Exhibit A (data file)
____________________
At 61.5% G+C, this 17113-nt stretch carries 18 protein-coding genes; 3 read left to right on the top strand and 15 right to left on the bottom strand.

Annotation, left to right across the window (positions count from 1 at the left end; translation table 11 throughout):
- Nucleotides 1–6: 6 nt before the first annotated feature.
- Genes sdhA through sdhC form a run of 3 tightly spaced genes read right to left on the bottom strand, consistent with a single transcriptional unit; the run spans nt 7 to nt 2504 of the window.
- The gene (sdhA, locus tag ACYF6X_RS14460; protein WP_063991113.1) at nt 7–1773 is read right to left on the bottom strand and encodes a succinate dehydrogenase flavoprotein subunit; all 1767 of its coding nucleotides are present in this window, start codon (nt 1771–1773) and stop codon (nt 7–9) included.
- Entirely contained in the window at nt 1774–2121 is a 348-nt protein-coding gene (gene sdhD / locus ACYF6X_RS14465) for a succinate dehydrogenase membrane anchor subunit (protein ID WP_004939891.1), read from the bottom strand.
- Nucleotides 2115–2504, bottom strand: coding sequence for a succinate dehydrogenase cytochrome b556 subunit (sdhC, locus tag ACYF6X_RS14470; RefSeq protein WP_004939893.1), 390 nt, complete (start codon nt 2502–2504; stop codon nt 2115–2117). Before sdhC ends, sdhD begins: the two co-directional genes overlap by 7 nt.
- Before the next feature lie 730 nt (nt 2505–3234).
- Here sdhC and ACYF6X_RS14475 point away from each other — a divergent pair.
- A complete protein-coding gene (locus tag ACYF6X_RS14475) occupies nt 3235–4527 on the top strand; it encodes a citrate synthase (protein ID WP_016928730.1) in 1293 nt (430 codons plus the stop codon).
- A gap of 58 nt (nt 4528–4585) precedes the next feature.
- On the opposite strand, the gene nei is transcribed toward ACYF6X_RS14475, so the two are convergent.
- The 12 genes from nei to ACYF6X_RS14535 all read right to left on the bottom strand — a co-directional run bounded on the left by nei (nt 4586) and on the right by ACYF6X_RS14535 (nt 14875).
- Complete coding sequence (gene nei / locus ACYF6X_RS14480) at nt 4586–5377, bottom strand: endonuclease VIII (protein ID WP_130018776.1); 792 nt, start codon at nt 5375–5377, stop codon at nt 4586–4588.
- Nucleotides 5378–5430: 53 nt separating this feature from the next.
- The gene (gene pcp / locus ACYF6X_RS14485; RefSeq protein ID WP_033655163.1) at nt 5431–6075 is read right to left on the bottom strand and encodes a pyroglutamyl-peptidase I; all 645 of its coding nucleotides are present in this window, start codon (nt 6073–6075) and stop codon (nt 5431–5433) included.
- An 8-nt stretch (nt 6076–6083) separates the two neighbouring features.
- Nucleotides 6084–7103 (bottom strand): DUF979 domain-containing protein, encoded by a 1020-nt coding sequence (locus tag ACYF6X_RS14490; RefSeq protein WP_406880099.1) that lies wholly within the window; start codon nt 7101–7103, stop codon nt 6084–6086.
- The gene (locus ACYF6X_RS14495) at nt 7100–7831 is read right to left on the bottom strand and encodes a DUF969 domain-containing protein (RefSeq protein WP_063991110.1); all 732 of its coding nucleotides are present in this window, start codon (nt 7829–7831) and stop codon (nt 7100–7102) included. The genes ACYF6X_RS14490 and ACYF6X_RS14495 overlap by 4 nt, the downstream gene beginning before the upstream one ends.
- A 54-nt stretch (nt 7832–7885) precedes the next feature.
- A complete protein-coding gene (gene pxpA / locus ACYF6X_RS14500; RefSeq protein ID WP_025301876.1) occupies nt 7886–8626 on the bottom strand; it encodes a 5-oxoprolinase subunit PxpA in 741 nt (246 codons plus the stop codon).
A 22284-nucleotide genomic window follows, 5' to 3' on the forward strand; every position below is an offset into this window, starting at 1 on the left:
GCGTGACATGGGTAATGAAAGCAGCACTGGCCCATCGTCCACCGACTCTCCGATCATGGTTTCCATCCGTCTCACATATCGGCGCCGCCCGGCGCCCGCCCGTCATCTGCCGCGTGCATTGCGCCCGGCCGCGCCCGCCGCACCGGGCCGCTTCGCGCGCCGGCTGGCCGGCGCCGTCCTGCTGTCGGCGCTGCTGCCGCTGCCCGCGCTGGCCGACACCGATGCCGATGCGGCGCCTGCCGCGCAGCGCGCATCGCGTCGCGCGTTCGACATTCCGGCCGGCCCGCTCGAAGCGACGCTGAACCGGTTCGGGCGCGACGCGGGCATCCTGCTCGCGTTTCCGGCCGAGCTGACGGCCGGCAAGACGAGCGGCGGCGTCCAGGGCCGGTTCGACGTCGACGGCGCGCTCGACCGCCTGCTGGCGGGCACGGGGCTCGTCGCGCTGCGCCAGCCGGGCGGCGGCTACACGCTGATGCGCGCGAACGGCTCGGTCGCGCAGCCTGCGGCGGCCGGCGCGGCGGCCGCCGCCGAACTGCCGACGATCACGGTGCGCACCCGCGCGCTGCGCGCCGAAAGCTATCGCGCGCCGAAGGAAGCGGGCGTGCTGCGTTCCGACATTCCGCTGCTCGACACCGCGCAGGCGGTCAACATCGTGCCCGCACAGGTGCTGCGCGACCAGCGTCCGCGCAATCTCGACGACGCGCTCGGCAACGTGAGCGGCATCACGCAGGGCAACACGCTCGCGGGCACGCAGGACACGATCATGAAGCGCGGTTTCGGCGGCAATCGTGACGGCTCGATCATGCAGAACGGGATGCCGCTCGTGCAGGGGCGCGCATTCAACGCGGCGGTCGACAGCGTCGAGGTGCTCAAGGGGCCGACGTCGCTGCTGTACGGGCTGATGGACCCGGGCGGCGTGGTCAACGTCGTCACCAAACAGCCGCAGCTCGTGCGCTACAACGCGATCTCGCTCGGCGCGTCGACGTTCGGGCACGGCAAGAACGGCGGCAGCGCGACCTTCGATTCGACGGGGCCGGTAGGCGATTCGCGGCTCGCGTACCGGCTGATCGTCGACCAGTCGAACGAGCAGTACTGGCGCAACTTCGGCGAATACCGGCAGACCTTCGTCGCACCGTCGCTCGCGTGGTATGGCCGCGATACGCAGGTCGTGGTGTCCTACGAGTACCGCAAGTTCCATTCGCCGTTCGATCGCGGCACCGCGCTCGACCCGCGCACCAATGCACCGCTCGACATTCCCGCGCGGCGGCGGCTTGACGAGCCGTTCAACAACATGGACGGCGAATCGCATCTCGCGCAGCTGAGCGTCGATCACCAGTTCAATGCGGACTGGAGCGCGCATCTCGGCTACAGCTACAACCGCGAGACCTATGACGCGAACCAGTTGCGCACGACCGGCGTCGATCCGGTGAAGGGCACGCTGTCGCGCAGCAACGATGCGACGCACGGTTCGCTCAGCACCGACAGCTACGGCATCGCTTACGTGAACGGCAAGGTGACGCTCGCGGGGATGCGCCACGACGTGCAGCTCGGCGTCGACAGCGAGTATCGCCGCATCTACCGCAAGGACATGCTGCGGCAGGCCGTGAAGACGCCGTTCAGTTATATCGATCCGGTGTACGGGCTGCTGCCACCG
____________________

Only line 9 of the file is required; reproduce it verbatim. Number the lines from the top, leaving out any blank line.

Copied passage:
- Here sdhC and ACYF6X_RS14475 point away from each other — a divergent pair.